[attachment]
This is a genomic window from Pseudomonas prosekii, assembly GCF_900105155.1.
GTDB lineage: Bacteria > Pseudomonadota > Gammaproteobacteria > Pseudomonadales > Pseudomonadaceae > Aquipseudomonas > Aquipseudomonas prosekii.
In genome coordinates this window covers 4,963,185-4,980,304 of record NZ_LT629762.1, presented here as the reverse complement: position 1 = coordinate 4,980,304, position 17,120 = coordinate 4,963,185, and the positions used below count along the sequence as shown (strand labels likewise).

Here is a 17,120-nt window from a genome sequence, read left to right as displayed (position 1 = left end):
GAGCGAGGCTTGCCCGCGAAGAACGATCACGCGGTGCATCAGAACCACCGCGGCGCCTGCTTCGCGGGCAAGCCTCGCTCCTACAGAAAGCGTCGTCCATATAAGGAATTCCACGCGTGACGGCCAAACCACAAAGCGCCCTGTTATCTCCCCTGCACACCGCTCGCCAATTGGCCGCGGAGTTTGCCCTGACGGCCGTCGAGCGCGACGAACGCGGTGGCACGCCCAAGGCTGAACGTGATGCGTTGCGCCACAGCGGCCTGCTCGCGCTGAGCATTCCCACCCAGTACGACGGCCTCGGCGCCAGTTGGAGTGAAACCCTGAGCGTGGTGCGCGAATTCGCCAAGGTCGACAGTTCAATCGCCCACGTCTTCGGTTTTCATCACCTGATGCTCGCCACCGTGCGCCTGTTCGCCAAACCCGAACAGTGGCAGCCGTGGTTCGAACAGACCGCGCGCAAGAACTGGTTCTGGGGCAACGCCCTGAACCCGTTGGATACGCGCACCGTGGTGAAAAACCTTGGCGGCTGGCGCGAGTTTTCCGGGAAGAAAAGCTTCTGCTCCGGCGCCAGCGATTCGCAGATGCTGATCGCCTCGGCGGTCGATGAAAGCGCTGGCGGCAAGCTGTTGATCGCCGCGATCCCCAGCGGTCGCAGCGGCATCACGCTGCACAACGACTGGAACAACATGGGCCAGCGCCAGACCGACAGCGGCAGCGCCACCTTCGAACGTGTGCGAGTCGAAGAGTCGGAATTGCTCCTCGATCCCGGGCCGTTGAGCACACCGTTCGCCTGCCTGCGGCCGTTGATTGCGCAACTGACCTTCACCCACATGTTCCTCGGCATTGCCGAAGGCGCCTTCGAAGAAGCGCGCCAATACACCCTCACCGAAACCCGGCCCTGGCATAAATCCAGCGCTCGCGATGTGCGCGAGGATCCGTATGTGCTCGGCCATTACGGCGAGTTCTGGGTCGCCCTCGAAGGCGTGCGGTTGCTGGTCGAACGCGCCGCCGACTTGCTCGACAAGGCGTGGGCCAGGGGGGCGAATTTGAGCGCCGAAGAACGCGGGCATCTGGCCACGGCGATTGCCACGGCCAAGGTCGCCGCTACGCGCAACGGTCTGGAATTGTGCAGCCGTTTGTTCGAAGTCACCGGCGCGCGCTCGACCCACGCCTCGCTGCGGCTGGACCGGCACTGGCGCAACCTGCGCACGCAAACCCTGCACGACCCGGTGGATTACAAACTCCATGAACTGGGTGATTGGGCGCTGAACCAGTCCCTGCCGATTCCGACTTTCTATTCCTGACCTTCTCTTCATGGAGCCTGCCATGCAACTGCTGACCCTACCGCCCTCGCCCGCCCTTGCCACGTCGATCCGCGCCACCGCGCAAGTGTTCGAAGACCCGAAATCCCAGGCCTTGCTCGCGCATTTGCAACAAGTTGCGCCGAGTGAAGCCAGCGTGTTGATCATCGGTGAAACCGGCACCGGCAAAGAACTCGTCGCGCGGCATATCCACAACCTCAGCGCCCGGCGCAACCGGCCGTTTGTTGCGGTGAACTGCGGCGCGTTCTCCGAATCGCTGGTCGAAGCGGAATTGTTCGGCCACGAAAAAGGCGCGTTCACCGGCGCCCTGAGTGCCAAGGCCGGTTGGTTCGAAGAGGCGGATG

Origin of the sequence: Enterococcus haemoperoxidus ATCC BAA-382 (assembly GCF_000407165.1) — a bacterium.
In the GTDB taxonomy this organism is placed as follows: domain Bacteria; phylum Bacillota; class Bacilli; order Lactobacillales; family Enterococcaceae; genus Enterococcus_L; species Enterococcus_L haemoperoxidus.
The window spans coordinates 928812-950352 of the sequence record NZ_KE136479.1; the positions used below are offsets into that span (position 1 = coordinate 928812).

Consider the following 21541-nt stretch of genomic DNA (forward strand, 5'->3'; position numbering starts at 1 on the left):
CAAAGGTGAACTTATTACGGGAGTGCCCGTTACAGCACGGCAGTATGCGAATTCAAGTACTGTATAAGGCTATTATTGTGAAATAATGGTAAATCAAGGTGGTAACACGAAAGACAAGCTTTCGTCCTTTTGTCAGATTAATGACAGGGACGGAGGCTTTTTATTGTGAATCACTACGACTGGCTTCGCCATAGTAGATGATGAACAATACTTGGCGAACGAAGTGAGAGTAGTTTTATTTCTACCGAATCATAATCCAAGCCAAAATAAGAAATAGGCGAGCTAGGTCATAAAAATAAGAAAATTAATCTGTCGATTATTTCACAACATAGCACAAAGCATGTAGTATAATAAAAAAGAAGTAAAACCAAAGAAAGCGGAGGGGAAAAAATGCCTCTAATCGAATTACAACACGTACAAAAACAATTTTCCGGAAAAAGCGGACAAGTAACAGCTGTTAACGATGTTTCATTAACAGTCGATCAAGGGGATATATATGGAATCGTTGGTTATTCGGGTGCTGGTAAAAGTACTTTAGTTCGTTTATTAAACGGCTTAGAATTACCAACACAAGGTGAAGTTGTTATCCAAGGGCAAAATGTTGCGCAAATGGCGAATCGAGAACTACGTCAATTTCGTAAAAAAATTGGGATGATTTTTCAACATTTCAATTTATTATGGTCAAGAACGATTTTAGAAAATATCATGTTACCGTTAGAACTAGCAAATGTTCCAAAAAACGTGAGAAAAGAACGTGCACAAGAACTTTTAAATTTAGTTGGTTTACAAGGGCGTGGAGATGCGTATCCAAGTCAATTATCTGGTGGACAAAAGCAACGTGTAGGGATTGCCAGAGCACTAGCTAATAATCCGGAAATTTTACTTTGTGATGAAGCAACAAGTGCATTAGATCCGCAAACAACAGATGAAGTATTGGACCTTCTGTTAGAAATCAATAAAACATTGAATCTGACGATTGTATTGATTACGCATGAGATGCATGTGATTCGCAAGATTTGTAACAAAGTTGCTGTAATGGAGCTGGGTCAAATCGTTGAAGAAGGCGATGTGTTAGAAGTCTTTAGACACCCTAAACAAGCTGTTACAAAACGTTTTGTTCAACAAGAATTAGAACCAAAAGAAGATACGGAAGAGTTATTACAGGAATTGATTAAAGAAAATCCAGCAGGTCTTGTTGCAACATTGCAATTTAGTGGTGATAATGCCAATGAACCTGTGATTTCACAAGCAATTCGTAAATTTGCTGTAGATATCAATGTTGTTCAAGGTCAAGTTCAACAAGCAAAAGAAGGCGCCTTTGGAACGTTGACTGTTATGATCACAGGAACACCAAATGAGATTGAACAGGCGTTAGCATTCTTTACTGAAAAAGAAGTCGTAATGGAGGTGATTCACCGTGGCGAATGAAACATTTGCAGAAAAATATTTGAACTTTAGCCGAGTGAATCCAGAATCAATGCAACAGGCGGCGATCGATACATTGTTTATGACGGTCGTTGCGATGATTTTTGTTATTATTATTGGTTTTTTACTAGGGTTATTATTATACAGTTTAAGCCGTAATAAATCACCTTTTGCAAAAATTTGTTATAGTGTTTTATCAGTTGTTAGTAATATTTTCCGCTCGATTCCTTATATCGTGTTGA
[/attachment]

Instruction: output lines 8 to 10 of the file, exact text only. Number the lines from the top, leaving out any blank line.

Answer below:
The window spans coordinates 928812-950352 of the sequence record NZ_KE136479.1; the positions used below are offsets into that span (position 1 = coordinate 928812).

Consider the following 21541-nt stretch of genomic DNA (forward strand, 5'->3'; position numbering starts at 1 on the left):
CAAAGGTGAACTTATTACGGGAGTGCCCGTTACAGCACGGCAGTATGCGAATTCAAGTACTGTATAAGGCTATTATTGTGAAATAATGGTAAATCAAGGTGGTAACACGAAAGACAAGCTTTCGTCCTTTTGTCAGATTAATGACAGGGACGGAGGCTTTTTATTGTGAATCACTACGACTGGCTTCGCCATAGTAGATGATGAACAATACTTGGCGAACGAAGTGAGAGTAGTTTTATTTCTACCGAATCATAATCCAAGCCAAAATAAGAAATAGGCGAGCTAGGTCATAAAAATAAGAAAATTAATCTGTCGATTATTTCACAACATAGCACAAAGCATGTAGTATAATAAAAAAGAAGTAAAACCAAAGAAAGCGGAGGGGAAAAAATGCCTCTAATCGAATTACAACACGTACAAAAACAATTTTCCGGAAAAAGCGGACAAGTAACAGCTGTTAACGATGTTTCATTAACAGTCGATCAAGGGGATATATATGGAATCGTTGGTTATTCGGGTGCTGGTAAAAGTACTTTAGTTCGTTTATTAAACGGCTTAGAATTACCAACACAAGGTGAAGTTGTTATCCAAGGGCAAAATGTTGCGCAAATGGCGAATCGAGAACTACGTCAATTTCGTAAAAAAATTGGGATGATTTTTCAACATTTCAATTTATTATGGTCAAGAACGATTTTAGAAAATATCATGTTACCGTTAGAACTAGCAAATGTTCCAAAAAACGTGAGAAAAGAACGTGCACAAGAACTTTTAAATTTAGTTGGTTTACAAGGGCGTGGAGATGCGTATCCAAGTCAATTATCTGGTGGACAAAAGCAACGTGTAGGGATTGCCAGAGCACTAGCTAATAATCCGGAAATTTTACTTTGTGATGAAGCAACAAGTGCATTAGATCCGCAAACAACAGATGAAGTATTGGACCTTCTGTTAGAAATCAATAAAACATTGAATCTGACGATTGTATTGATTACGCATGAGATGCATGTGATTCGCAAGATTTGTAACAAAGTTGCTGTAATGGAGCTGGGTCAAATCGTTGAAGAAGGCGATGTGTTAGAAGTCTTTAGACACCCTAAACAAGCTGTTACAAAACGTTTTGTTCAACAAGAATTAGAACCAAAAGAAGATACGGAAGAGTTATTACAGGAATTGATTAAAGAAAATCCAGCAGGTCTTGTTGCAACATTGCAATTTAGTGGTGATAATGCCAATGAACCTGTGATTTCACAAGCAATTCGTAAATTTGCTGTAGATATCAATGTTGTTCAAGGTCAAGTTCAACAAGCAAAAGAAGGCGCCTTTGGAACGTTGACTGTTATGATCACAGGAACACCAAATGAGATTGAACAGGCGTTAGCATTCTTTACTGAAAAAGAAGTCGTAATGGAGGTGATTCACCGTGGCGAATGAAACATTTGCAGAAAAATATTTGAACTTTAGCCGAGTGAATCCAGAATCAATGCAACAGGCGGCGATCGATACATTGTTTATGACGGTCGTTGCGATGATTTTTGTTATTATTATTGGTTTTTTACTAGGGTTATTATTATACAGTTTAAGCCGTAATAAATCACCTTTTGCAAAAATTTGTTATAGTGTTTTATCAGTTGTTAGTAATATTTTCCGCTCGATTCCTTATATCGTGTTGA